Supreme Court Justice Neil Gorsuch agreed with that analysis, writing in the majority opinion in Ramos that “with a careful eye on racial demographics, the convention delegates sculpted a ‘facially race-neutral’ rule permitting 10-to-2 verdicts in order ‘to ensure that African-American juror service would be meaningless.’”
While the 1898 Louisiana constitutional convention enshrined the non-unanimous jury law into the state’s constitution, split juries had been part of statutory law since 1880. Historians have also argued that by lowering the bar to prove someone’s guilt, split-jury verdicts acted as a means of providing more labour for the brutal convict leasing system that existed in the final decades of the nineteenth century.
It is impossible to say how many people were convicted by split juries in Louisiana because courts did not consistently maintain records of how jurors voted.
“There was no requirement that juries be polled unless defence counsel or the prosecution asked for polling,” Johnson with PJI said. “So in many cases, that never happened, and we’ll never know.”
‘There are serious doubts as to guilt’
The crime that Brandon was convicted for occurred on July 17, 1996, at approximately 2:15am local time. Two masked men with guns entered the back door of the Applebee’s restaurant in Bossier Parish, located between Mollie’s house and the courthouse in Benton. They tied up the manager and two employees and robbed the store of more than $6,000 in cash and $2,500 in gift cards. Nobody was injured.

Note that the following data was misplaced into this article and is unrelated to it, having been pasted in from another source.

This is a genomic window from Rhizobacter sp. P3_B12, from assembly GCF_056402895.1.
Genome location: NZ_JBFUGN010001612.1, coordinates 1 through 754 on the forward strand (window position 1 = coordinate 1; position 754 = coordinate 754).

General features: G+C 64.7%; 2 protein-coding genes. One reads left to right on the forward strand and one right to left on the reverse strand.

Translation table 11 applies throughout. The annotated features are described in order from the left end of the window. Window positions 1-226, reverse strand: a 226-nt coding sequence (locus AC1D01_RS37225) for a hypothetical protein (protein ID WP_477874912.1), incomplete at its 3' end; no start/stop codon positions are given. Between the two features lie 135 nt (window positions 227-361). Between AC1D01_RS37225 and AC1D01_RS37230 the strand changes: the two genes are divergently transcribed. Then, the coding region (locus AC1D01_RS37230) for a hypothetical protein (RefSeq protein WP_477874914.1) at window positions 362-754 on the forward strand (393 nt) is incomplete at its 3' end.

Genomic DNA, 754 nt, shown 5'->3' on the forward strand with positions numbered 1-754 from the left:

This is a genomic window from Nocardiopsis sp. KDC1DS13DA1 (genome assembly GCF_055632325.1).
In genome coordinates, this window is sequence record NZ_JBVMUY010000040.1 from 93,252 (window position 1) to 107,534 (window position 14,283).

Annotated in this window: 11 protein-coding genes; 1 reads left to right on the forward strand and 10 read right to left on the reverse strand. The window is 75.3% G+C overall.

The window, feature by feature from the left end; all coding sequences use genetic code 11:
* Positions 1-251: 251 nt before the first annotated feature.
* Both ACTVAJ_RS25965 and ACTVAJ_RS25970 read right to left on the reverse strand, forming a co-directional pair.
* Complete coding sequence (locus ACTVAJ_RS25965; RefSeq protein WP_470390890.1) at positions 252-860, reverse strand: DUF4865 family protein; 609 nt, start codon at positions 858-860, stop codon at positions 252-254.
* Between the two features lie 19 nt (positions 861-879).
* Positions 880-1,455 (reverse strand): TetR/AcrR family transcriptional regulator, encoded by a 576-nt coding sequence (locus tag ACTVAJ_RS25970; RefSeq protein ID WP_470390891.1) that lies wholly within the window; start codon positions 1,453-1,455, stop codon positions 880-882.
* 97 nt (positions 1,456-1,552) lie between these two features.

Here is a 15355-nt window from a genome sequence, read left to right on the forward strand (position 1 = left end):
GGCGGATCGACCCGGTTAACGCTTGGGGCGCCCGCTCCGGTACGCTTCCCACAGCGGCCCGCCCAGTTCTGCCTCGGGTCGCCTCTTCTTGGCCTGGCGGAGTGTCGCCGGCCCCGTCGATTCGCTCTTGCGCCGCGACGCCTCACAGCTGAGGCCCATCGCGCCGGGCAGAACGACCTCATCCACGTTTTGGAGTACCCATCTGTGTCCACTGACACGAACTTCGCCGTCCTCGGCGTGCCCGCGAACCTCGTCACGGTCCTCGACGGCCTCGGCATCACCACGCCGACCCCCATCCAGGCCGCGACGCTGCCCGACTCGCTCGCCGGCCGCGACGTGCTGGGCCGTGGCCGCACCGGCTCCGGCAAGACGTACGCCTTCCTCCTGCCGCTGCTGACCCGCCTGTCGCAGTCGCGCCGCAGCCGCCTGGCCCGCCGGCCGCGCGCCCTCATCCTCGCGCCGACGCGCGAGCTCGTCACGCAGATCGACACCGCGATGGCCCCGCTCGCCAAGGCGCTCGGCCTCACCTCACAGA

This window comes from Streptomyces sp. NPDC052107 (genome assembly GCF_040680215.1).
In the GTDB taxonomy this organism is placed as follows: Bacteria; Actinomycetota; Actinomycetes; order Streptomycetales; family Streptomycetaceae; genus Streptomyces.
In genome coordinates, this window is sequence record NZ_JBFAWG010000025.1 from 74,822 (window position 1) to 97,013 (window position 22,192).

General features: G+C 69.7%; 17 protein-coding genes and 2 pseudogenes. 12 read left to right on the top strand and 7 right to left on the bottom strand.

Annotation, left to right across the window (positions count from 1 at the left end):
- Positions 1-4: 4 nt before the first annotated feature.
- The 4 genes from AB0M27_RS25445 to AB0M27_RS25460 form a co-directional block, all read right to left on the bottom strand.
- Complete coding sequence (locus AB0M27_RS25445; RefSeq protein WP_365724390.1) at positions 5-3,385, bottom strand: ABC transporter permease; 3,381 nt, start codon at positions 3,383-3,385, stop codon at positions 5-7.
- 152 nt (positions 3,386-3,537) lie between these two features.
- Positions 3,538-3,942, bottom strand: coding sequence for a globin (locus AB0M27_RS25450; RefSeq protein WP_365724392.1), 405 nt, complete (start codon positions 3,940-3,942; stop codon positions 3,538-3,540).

“What sticks out with Brandon’s case as what sticks out with so many of the men and women’s cases that we have with non-unanimous jury verdicts … it’s that there are serious doubts as to guilt. The accuracy of these convictions are really in doubt,” Johnson said.
There was no physical evidence that tied Brandon Jackson to the crime he was convicted of. The prosecutor’s argument during trial rested primarily on the testimony of an alleged co-conspirator. Another witness, who was not alleged to have taken part in the robbery, said he overheard a discussion Brandon had been involved in about the robbery weeks before it took place.
One of the employees at the Applebee’s that night was Joseph Young, who was dating Brandon’s sister at the time. Initially, when interviewed by police, Young claimed that he was unable to identify either of the perpetrators due to their masks. But later into the investigation, he changed his story, telling law enforcement that he had in fact been a co-conspirator in the crime, letting the perpetrators in the back door.
Young led police to his mother’s house, where he showed them the guns that were allegedly used in the crime, along with more than $500 in cash he said he got for facilitating the robbery.
He also told them Brandon Jackson had been one of the men who had carried it out.